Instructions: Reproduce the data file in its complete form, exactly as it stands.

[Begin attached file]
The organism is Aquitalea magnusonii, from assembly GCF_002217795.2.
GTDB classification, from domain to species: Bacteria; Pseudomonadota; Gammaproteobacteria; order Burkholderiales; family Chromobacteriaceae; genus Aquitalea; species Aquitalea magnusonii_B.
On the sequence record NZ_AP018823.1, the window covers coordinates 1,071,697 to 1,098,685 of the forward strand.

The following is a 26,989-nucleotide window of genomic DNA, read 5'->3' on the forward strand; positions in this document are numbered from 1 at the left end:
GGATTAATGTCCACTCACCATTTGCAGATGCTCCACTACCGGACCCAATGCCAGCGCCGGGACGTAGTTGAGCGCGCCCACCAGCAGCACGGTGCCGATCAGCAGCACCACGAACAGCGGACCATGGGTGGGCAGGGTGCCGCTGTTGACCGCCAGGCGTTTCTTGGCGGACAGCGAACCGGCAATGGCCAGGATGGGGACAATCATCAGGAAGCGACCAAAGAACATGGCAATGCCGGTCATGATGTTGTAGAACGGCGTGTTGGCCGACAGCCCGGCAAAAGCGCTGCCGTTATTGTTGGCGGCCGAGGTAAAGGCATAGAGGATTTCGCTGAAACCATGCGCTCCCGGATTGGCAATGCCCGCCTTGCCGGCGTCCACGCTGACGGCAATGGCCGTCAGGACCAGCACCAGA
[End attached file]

The organism is Aquitalea magnusonii, from assembly GCF_002217795.2.
GTDB classification, from domain to species: Bacteria; Pseudomonadota; Gammaproteobacteria; order Burkholderiales; family Chromobacteriaceae; genus Aquitalea; species Aquitalea magnusonii_B.
On the sequence record NZ_AP018823.1, the window covers coordinates 1,071,697 to 1,098,685 of the forward strand.

The following is a 26,989-nucleotide window of genomic DNA, read 5'->3' on the forward strand; positions in this document are numbered from 1 at the left end:
GGATTAATGTCCACTCACCATTTGCAGATGCTCCACTACCGGACCCAATGCCAGCGCCGGGACGTAGTTGAGCGCGCCCACCAGCAGCACGGTGCCGATCAGCAGCACCACGAACAGCGGACCATGGGTGGGCAGGGTGCCGCTGTTGACCGCCAGGCGTTTCTTGGCGGACAGCGAACCGGCAATGGCCAGGATGGGGACAATCATCAGGAAGCGACCAAAGAACATGGCAATGCCGGTCATGATGTTGTAGAACGGCGTGTTGGCCGACAGCCCGGCAAAAGCGCTGCCGTTATTGTTGGCGGCCGAGGTAAAGGCATAGAGGATTTCGCTGAAACCATGCGCTCCCGGATTGGCAATGCCCGCCTTGCCGGCGTCCACGCTGACGGCAATGGCCGTCAGGACCAGCACCAGA